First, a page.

James “Jim” Ringo was a composer, writer, music critic, musicologist and 1951 graduate of Mills College with a master’s degree.
This collection documents Ringo’s experiences at Julliard and in studying with Darius Milhaud and Olivier Messian; the musical
scene in New York and, during the late 1960s, in Venice, where Ringo was doing research on Wolf-Gerrari.
James Ringo was born in St. Louis, Missouri, 4 March 1926. He attended Washington University for two years and then, because
of his commitment to music, transferred to Julliard where he completed his degree in composition in 1945.
Later that year, he was drafted into the army and served in the Philippines as a chaplain’s assistant and organist and, at
least for part of the time, worked in a leper colony there. During that period, he began keeping a journal. The original manuscript
has disappeared, but his typed revision of it survives. It is a fascinating document, perhaps unique in capturing a strange
world and a young American’s reactions to it.
Subsequently, Ringo enrolled in the music school at Mills College to study with Darius Milhaud, and after completing his master’s
degree there in 1951, he accompanied the Milhaud’s to Paris where he continued his studies with both Milhaud and Olivier Messian.
Three years later, circa 1953, he returned to the United States to work as editor of the Composer’s Alliance Bulletin and
continued to compose and to begin to write fiction. That activity was interrupted, however, when he was caught as one of perhaps
ten thousand veterans who were recalled to military service; during this tour he served with NATO forces in Izmir, Turkey.
Following that second tour of duty, he was employed by RCA Victor where he worked for many years, writing record album notes
as well as the then-popular radio program, “Music You Want When You Want It.” Through the sixties and seventies, his name
regularly appeared at the foot of record album notes, for Victor, Angel, Seraphim, and other recording companies. Simultaneously,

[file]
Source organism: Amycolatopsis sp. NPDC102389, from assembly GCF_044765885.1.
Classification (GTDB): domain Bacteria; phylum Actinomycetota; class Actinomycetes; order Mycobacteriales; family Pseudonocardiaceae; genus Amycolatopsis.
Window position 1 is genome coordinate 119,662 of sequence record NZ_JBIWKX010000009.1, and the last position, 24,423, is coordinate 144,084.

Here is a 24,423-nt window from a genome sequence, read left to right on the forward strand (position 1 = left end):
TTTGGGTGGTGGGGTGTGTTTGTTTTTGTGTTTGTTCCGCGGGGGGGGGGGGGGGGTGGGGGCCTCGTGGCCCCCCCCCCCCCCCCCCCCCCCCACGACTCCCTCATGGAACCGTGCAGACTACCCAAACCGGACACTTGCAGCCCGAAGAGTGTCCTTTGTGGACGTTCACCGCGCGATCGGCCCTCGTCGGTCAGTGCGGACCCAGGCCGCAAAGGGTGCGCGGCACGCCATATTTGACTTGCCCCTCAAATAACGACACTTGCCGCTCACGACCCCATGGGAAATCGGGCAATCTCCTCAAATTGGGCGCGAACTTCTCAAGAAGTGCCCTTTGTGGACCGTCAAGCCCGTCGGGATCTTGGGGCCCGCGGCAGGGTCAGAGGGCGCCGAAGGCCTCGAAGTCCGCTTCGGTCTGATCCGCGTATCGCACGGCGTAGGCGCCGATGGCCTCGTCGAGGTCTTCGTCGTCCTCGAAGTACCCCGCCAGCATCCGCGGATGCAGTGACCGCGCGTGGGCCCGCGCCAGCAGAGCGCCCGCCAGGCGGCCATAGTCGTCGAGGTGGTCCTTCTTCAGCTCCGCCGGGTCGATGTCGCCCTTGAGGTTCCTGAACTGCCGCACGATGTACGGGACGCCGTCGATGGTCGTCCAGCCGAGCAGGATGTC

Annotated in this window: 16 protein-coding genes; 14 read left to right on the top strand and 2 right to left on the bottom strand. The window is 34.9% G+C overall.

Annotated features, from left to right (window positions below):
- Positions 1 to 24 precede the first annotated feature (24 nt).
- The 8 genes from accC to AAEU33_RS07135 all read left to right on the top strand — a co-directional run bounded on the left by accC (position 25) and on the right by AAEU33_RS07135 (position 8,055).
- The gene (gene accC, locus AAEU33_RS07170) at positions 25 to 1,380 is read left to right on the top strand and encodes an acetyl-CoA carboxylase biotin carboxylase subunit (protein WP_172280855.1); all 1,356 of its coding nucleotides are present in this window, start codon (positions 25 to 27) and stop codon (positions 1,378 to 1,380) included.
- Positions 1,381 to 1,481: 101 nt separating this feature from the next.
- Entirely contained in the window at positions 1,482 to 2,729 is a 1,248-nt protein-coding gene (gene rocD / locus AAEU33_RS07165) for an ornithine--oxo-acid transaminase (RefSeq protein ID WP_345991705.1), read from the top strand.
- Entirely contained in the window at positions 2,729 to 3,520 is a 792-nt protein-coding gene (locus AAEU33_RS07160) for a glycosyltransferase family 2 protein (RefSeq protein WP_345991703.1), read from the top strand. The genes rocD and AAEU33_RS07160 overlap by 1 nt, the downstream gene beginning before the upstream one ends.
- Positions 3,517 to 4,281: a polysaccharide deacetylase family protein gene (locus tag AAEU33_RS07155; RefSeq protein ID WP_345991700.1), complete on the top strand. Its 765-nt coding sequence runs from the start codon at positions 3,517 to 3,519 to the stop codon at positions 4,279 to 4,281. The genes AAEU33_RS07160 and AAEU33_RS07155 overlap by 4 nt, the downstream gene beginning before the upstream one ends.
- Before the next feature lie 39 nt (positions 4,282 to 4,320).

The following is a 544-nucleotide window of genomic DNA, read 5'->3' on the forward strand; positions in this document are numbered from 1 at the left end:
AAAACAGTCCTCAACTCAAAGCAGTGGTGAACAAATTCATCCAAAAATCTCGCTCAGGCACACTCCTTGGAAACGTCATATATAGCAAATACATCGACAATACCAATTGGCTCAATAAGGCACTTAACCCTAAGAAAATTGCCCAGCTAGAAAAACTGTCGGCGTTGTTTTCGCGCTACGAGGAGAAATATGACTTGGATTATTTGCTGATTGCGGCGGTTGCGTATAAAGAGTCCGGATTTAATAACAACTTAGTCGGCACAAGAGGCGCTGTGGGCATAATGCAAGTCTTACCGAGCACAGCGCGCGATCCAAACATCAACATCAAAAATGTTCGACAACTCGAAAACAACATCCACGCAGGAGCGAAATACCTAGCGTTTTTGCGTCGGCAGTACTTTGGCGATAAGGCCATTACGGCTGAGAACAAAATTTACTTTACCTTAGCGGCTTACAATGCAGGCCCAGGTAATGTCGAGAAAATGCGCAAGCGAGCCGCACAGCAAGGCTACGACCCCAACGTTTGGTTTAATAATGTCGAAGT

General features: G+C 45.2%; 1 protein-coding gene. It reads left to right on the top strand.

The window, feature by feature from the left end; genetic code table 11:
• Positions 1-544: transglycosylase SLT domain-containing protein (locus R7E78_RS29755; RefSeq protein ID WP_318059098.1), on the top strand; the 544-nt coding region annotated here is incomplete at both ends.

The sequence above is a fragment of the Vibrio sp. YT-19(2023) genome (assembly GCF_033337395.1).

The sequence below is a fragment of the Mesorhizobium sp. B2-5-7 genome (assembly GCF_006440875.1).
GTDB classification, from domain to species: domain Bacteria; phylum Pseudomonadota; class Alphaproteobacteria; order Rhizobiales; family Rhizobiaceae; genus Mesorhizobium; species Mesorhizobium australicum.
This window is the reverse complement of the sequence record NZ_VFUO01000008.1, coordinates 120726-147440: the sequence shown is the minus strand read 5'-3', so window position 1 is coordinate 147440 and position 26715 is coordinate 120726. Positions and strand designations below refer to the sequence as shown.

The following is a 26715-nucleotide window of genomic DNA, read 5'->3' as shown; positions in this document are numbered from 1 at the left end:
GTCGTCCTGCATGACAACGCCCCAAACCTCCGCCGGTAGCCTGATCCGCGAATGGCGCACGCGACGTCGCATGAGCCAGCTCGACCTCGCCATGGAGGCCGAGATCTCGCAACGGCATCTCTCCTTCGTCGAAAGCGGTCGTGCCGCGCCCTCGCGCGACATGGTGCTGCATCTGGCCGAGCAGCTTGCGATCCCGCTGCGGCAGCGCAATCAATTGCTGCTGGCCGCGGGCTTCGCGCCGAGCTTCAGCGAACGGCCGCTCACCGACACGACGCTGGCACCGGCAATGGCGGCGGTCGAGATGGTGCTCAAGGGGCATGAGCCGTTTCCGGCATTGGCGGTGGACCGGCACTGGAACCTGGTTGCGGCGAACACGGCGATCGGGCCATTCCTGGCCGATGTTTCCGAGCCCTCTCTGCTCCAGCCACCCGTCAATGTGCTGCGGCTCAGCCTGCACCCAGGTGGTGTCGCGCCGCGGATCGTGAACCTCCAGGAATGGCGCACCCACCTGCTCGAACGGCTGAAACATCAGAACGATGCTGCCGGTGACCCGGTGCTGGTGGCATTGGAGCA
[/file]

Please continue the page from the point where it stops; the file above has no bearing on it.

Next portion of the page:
he wrote scores for several Off-Broadway productions including one of his own translation of The Barber of Seville (he spoke
French fluently), which opened to excellent reviews at the Pennygate Theatre. Also, he wrote for MD Magazine, American Record
Guide, and Opera News. He was the first writer to win the ASCAP-Deems Taylor Award for his music criticism, and he won third
prize when the award was given for a second year.
During the early seventies, he lived in Venice, doing research for a full-length study of Ernano Wolf-Ferrari. Earlier, he
had been recognized as an authority on the composer, but for reasons perhaps implicit in his failure to sustain extended composition
– either in prose or in music, as his journals indicate – he never completed this projected critical biography. He continued
to write until his death.
Nor did he ever stop composing: a string quartet, much music for solo instruments, song settings, and one nearly completed
opera (in 12 tone scale) based on John Millington Synge’s Riders to the Sea.
Ringo was described by those who knew him as generous and affable, but also complex, with a temper. He was witty and “fantastically
intelligent”, but “had trouble with the real world where you have to go out and seek recognition”. His journals illustrate
an internal sense of loneliness, insecurity, and self-consciousness about his appearance. He was increasingly convinced of
his failure as a composer and a writer. The James Ringo Papers provide insight into the person: his internal struggles as
well as his writings and compositions, preserved for posterity.